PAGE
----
There was some discussion at the Feb. 3 delegation meeting about the finally released report. Umberger asked Carroll County Department of Corrections Jason Johnson if he was 99 percent sure that all of the security issues highlighted in the report have been addressed. If so, she said, there was no more reason to discuss the reports or the events of that day in December 2011. "Probably no one is ever happy with security. The question I have is – are we currently satisfied with the actions that have been taken to prevent escapes," asked Umberger. Johnson said the issues have been dealt with, if the delegation approves the two additional staff he is asking for this year.
Rep. Steve Schmidt heads the delegation jail subcommittee and said concerns were raised at their meeting about whether the jail is being underutilized. That subcommittee suggested the jail staff come back with an explanation of the opportunities for increasing the jail population. The county jail, built to house 140 inmates averages about 50 inmates a day.
Schmidt suggested that options be explored for bringing in revenue such as housing federal inmates or female inmates that other facilities don't have room for. He said, failing those options, the possibility of shutting down a "pod or two" and reducing the number of jail employees should also be looked at.
Rep. Chris Ahlgren said the possibility of housing federal inmates had been suggested to the commissioners in the past but "they have shown no appetite for that" and the only alternative might be to cut the jail budget to force the commissioners to look at alternatives and ways to cut the cost of running the county jail. "Perhaps we could consider a performance audit to study a solution that we are not able to see," said Ahlgren. He further suggested that legislation changes might be necessary to eliminate people being sent to jail for minor drug-related offenses such as the possession of small amounts of marijuana. Rep. Donald Wright even asked if the commissioners had ever considered outsourcing the entire Carroll County inmate population and closing the facility altogether.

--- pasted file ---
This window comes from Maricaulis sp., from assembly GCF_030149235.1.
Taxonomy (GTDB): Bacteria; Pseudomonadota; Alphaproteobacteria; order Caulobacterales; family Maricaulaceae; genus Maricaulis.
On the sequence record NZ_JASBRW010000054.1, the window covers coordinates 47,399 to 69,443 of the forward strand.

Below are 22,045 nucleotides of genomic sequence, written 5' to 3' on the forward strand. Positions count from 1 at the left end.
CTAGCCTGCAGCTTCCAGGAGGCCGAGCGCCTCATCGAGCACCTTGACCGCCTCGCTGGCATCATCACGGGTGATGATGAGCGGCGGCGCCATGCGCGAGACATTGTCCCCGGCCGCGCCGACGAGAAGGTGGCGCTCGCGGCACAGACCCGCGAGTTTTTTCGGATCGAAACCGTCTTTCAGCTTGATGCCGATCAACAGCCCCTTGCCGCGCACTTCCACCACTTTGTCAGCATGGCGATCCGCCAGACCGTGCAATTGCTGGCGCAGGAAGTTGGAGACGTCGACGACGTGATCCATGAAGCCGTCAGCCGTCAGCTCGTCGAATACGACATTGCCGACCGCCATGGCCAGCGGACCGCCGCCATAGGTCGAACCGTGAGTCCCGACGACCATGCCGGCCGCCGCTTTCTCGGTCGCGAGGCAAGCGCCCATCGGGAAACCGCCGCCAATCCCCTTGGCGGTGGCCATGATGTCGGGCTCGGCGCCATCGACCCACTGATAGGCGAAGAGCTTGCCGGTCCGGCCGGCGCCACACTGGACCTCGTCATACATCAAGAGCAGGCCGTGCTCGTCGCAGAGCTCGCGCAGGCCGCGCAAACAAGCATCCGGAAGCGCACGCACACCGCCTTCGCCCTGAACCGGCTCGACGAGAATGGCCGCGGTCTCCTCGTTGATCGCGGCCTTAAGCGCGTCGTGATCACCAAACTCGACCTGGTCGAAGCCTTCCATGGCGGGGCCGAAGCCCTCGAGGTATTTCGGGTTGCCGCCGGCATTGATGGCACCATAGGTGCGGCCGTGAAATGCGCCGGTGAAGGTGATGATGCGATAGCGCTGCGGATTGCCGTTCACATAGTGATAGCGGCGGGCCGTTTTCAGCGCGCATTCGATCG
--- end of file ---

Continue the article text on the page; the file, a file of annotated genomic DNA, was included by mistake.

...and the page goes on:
The county delegation voted to award the performance audit contract to Matrix Consulting Group, a national company based in Waltham, Mass. Matrix was one of four bidders whose proposal went through the subcommittee scoring system. They were the lowest but most qualified bidder. Once the contract is signed and if the delegation decides in their final budget to add $7,000, the 12-week audit period will commence at a cost of $27,000. The firm is set to do a comprehensive evaluation of the operating procedures of the Carroll County Commissioner's Office and Administration, resulting in a final report and plans for implementing improvements.
After lengthy discussion and debate, the county delegation voted Feb. 3 to fund up to $2,000 for the legal defense for the board of commissioners, who are being sued as a county board and individually for alleged violation of the NH Right-to-Know law. In being sued as a board, the county taxpayers are going to pay for defending the County, because in a twist learned at the delegation meeting, the County's liability insurer Primex does not cover legal fees in Right-to-Know cases.
This came as an apparent surprise to the 20 or so elected officials in the room. Kenney said she already consulted her own attorney to handle the additional fact the board members are being sued individually as well.
"I find it hard to believe that these three people are deliberately flaunting the law. I don't get that. I would be in favor of indemnifying these people for any cost they have. Morally it is the right thing to do. At best this is an oversight on a RSA that is difficult to determine at best," said Schmidt, speaking in favor of the County footing the bill for the commissioners' defense.
Rep. Ed Butler made the motion that later passed that the County will contribute a total amount if commissioners are willing to use one lawyer. He will, however, be investigating to find out why Primex will not cover these types of lawsuits, if other insurers do, and whether legislation changes might be needed to address this. Kenney said she already talk to her lawyer so it is unclear whether she will want in on the deal with Babson and Sorensen.
The vote passed 10-2, with Rep. Mark McConkey and Wright voting no, Rep. Harry Merrow and Rep. Gene Chandler having already left the meeting, and Rep. Tom Buco was absent from the meeting.
The next county delegation meeting is set for Feb 17 at 9 a.m. at the Carroll County Administration building in Ossipee where they will continue work on the 2014 budget.